Daewoo Matiz 1.0 SE | Auto Express

21 Apr 2015 | Author: | Comments Off on Daewoo Matiz 1.0 SE | Auto Express
Daewoo Matiz


By introducing a four-cylinder variant, Daewoo has broadened the Matiz#039;s appeal. The larger engine is more refined and responsive, but loses some of the original powerplant#039;s free-revving and lively character.

The original Daewoo Matiz was like a Rolling Stone – even with the throttle to the floor owners could get no Matiz-action. While the city runaround might have been one of the cutest-looking and entertaining small cars to drive, its little 796cc three-cylinder engine needed to be pushed to get anything other than pedestrian acceleration. But with no money to spend, Daewoo was powerless to do anything about it.

A larger unit had always been on the cards for the Matiz, but there wasn’t the cash available to get things moving.

Now, with General Motors in control and Daewoo’s future looking secure, a more potent motor has finally arrived – but has the new 1.0-litre model been worth the wait? The 63bhp unit increases the power output by 13bhp – a noticeable gain compared to the 796cc version, which remains on sale in the entry-level machine.

Opt for the larger engine and the extra muscle sees 2.1 seconds shaved off the 0-60mph sprint time – cut from 17.0 to 14.9 seconds. Thanks to the power in reserve and the extra cylinder, the Daewoo is now a tad quicker flat-out, too, with a top speed of 94mph. This change makes the Matiz much more refined when cruising at the legal limit.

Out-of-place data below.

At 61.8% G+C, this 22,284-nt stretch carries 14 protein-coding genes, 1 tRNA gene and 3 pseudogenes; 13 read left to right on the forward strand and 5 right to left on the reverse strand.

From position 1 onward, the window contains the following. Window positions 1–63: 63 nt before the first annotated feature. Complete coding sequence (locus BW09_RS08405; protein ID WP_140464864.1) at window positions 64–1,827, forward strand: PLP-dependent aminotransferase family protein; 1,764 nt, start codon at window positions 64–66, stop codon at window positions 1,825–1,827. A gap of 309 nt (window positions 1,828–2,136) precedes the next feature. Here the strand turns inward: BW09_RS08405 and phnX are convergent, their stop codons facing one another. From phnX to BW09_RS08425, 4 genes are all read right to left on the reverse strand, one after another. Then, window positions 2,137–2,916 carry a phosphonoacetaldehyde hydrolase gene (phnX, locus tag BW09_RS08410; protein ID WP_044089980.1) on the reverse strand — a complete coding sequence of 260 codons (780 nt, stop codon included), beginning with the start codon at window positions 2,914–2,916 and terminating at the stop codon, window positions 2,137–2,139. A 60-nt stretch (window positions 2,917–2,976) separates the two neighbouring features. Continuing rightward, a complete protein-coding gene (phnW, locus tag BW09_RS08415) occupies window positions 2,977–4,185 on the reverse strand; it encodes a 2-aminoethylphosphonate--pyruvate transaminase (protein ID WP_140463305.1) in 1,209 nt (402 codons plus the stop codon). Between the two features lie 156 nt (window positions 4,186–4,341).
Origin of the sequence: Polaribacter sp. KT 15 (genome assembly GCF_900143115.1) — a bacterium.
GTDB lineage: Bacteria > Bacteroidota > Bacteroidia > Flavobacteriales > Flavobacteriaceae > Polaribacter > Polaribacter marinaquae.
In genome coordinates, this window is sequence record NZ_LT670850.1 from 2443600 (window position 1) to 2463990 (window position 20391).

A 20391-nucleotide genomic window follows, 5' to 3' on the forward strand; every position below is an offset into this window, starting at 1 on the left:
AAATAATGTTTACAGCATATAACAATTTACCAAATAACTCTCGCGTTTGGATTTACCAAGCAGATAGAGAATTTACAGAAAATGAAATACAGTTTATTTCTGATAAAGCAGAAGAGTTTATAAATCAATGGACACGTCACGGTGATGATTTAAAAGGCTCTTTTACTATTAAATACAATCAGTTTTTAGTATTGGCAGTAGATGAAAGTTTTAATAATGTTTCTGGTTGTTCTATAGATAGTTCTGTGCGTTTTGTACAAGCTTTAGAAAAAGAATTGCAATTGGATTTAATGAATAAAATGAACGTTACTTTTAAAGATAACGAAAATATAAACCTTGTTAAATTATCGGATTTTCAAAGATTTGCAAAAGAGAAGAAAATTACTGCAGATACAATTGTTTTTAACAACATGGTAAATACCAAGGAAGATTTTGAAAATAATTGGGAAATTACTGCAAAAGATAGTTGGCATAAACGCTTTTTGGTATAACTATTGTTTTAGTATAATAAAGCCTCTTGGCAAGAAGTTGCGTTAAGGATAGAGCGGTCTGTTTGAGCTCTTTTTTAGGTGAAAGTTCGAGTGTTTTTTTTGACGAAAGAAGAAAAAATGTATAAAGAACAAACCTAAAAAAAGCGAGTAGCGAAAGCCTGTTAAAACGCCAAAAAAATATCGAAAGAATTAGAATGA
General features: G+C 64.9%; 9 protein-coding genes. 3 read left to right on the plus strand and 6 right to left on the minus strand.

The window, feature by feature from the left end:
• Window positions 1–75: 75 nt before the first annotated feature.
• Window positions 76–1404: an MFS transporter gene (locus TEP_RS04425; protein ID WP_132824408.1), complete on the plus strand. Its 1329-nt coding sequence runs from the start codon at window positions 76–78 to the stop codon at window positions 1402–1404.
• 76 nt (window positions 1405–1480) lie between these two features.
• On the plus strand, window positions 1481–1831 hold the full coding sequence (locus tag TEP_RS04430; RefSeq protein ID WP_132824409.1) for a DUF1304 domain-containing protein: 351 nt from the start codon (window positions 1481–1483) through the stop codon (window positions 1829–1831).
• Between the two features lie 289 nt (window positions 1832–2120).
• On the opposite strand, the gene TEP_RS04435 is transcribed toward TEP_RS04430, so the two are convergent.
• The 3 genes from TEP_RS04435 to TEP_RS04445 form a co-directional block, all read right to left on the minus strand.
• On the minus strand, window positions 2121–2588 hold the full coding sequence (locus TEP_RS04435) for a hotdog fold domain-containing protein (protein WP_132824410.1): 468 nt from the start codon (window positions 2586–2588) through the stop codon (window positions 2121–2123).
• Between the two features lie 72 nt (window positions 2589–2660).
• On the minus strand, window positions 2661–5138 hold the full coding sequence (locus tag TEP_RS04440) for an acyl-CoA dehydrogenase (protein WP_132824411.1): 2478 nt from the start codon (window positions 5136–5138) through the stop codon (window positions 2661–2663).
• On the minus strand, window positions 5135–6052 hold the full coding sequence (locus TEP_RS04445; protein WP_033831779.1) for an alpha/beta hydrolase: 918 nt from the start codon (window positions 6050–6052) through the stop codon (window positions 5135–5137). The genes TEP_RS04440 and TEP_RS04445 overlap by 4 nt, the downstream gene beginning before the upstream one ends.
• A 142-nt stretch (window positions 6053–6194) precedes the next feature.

That said, the four-cylinder powerplant takes away some of the car’s character. The original three-cylinder unit had a great engine note, was free-revving and, despite not being particularly fast, always felt lively and enthu-siastic when zipping through city streets.

Daewoo Matiz

However, the newcomer is an altogether more mature car. It lacks the old motor’s sense of urgency and is less fun. By fitting the bigger-capacity engine, Daewoo has instead concentrated on improving the Matiz’s out-of-town abilities.

And although the vehicle appears to be less entertaining to drive in the urban jungle, the 1.0 is all the better for its extra civility.

But the baby Daewoo still has a bouncy ride and excessive body roll, so pressing the chassis hard on twisty country lanes isn’t an activity for the faint-hearted. Otherwise, changes over the 796cc Matiz are minimal. The larger-engined version comes with an improved ventilation system, upgraded interior upholstery and revised wheeltrims.

These tweaks arrive at the same time as a raft of minor changes across the model’s range, which sees SE+ editions being fitted with electric windows, a rear spoiler and, rather bizarrely, only one electric door mirror. The interior still feels low rent in places, however, with a shiny plastic instrument binnacle, cheap switchgear and a rubbery gearshift. Large drivers will also find the narrow cabin awkward, while the seats lack support on long journeys.

But as a budget choice, the Matiz 1.0 remains a great city car – and with prices only £300 more expensive than the equivalent 796cc models, it makes a great deal of financial sense.

Daewoo Matiz
Daewoo Matiz
Daewoo Matiz

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